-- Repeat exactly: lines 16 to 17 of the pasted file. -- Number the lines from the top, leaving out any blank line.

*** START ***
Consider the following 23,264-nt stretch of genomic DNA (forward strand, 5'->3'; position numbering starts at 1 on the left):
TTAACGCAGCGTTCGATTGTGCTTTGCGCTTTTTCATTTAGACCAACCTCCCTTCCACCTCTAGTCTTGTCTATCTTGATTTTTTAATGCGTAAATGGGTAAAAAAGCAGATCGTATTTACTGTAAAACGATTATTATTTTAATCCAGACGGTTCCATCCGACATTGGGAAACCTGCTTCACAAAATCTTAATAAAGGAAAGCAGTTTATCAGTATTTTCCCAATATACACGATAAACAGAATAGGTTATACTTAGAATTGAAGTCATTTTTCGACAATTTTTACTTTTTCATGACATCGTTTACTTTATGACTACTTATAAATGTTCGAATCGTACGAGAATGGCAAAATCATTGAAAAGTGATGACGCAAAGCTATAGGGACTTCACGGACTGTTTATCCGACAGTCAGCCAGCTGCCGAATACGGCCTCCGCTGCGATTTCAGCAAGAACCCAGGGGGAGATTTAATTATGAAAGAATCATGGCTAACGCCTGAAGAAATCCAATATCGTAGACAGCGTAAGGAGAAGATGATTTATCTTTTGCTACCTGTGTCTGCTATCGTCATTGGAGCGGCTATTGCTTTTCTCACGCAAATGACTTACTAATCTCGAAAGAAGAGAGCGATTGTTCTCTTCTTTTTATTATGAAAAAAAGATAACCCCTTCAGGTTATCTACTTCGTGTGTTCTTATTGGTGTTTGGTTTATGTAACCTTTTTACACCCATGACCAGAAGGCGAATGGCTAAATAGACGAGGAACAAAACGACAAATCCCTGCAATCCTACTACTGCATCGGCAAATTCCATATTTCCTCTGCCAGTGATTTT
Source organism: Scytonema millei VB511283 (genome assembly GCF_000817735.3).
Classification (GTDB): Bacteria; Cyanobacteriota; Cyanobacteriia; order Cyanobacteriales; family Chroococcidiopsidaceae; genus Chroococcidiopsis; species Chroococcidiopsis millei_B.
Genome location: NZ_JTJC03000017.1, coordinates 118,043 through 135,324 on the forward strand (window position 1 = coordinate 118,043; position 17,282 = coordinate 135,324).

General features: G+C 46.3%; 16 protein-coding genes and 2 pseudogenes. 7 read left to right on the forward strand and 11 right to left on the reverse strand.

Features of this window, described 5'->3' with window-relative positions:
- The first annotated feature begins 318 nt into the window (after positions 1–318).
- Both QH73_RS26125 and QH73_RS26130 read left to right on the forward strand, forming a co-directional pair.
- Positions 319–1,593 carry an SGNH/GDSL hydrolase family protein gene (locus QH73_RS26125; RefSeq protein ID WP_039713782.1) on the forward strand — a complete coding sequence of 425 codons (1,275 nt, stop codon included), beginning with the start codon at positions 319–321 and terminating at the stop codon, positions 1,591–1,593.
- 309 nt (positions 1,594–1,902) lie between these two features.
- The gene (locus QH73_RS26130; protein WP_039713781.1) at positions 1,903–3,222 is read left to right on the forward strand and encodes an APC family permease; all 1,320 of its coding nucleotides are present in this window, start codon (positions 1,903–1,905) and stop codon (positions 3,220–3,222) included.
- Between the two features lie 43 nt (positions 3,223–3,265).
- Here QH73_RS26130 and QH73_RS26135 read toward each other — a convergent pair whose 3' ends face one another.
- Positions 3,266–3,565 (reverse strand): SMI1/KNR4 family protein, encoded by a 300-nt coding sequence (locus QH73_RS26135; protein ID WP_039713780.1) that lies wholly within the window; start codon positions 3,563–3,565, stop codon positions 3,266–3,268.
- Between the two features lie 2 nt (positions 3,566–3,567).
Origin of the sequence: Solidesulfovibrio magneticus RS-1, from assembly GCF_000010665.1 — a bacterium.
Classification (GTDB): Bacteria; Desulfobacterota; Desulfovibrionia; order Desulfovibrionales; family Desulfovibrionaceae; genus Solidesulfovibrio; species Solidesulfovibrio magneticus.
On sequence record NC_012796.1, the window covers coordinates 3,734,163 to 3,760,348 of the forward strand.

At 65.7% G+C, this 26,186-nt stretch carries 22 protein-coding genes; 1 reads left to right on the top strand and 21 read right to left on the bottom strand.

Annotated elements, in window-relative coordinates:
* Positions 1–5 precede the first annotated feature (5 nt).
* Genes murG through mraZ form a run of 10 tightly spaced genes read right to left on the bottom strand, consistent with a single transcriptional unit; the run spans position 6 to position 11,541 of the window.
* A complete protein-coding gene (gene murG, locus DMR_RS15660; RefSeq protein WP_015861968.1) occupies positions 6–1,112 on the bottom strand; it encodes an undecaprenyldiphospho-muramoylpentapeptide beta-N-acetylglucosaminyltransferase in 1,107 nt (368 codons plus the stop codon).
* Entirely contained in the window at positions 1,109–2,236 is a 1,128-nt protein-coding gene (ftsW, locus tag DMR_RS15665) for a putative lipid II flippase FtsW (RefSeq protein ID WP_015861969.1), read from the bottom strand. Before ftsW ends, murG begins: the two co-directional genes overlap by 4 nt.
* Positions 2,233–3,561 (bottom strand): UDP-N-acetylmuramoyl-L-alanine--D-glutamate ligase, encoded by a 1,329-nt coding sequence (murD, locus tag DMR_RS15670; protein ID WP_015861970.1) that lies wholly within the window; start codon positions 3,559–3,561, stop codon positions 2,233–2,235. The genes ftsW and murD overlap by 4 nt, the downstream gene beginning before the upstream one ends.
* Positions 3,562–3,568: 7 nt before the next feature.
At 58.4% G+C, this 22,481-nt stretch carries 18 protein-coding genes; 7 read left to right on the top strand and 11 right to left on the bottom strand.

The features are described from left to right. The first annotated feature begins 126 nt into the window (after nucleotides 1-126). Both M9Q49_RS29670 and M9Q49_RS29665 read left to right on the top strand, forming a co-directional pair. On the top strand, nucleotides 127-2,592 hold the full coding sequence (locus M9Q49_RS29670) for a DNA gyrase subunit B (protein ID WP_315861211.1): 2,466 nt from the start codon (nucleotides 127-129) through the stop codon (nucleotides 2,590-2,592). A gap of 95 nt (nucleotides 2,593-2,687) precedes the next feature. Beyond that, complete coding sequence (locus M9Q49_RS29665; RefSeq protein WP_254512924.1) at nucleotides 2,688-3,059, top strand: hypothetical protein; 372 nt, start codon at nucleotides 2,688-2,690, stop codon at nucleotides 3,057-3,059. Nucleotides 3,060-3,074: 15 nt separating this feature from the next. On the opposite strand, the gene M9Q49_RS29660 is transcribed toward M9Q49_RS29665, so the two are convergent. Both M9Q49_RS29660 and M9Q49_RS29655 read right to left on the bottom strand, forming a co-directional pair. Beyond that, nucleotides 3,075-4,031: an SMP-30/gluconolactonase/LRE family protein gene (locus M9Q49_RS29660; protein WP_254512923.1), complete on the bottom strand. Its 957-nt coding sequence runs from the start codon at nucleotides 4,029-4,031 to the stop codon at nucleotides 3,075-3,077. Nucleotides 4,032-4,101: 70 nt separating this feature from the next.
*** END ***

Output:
- Between the two features lie 2 nt (positions 3,566–3,567).
Origin of the sequence: Solidesulfovibrio magneticus RS-1, from assembly GCF_000010665.1 — a bacterium.